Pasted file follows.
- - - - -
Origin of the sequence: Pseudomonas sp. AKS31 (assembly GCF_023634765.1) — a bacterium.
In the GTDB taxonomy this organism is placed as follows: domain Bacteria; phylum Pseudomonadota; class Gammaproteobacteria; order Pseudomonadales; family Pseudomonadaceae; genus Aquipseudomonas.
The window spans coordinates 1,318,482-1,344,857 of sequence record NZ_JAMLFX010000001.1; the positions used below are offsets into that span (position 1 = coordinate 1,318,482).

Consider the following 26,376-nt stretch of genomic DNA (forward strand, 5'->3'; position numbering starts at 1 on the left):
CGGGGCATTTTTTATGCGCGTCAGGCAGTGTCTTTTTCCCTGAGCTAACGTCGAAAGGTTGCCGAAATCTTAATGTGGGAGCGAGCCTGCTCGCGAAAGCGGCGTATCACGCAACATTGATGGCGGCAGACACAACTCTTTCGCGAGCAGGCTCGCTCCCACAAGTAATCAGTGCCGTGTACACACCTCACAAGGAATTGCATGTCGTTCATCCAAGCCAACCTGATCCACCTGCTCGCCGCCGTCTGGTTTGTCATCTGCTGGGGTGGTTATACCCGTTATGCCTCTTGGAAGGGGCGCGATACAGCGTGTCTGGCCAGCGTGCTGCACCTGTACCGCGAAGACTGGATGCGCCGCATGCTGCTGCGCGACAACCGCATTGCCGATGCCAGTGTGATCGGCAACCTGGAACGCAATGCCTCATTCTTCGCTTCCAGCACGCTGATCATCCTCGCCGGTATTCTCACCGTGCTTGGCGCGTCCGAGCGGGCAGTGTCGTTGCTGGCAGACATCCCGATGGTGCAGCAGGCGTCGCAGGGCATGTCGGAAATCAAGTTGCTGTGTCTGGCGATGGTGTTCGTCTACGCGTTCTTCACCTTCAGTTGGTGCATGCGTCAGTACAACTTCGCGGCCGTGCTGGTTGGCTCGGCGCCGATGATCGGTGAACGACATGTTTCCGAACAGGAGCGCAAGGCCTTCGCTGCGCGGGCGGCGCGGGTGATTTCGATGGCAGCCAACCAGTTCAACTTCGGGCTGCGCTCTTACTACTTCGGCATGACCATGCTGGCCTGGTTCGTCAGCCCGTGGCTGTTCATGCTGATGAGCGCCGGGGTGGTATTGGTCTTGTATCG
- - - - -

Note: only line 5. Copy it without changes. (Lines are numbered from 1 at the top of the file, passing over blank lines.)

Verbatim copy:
CGGGGCATTTTTTATGCGCGTCAGGCAGTGTCTTTTTCCCTGAGCTAACGTCGAAAGGTTGCCGAAATCTTAATGTGGGAGCGAGCCTGCTCGCGAAAGCGGCGTATCACGCAACATTGATGGCGGCAGACACAACTCTTTCGCGAGCAGGCTCGCTCCCACAAGTAATCAGTGCCGTGTACACACCTCACAAGGAATTGCATGTCGTTCATCCAAGCCAACCTGATCCACCTGCTCGCCGCCGTCTGGTTTGTCATCTGCTGGGGTGGTTATACCCGTTATGCCTCTTGGAAGGGGCGCGATACAGCGTGTCTGGCCAGCGTGCTGCACCTGTACCGCGAAGACTGGATGCGCCGCATGCTGCTGCGCGACAACCGCATTGCCGATGCCAGTGTGATCGGCAACCTGGAACGCAATGCCTCATTCTTCGCTTCCAGCACGCTGATCATCCTCGCCGGTATTCTCACCGTGCTTGGCGCGTCCGAGCGGGCAGTGTCGTTGCTGGCAGACATCCCGATGGTGCAGCAGGCGTCGCAGGGCATGTCGGAAATCAAGTTGCTGTGTCTGGCGATGGTGTTCGTCTACGCGTTCTTCACCTTCAGTTGGTGCATGCGTCAGTACAACTTCGCGGCCGTGCTGGTTGGCTCGGCGCCGATGATCGGTGAACGACATGTTTCCGAACAGGAGCGCAAGGCCTTCGCTGCGCGGGCGGCGCGGGTGATTTCGATGGCAGCCAACCAGTTCAACTTCGGGCTGCGCTCTTACTACTTCGGCATGACCATGCTGGCCTGGTTCGTCAGCCCGTGGCTGTTCATGCTGATGAGCGCCGGGGTGGTATTGGTCTTGTATCG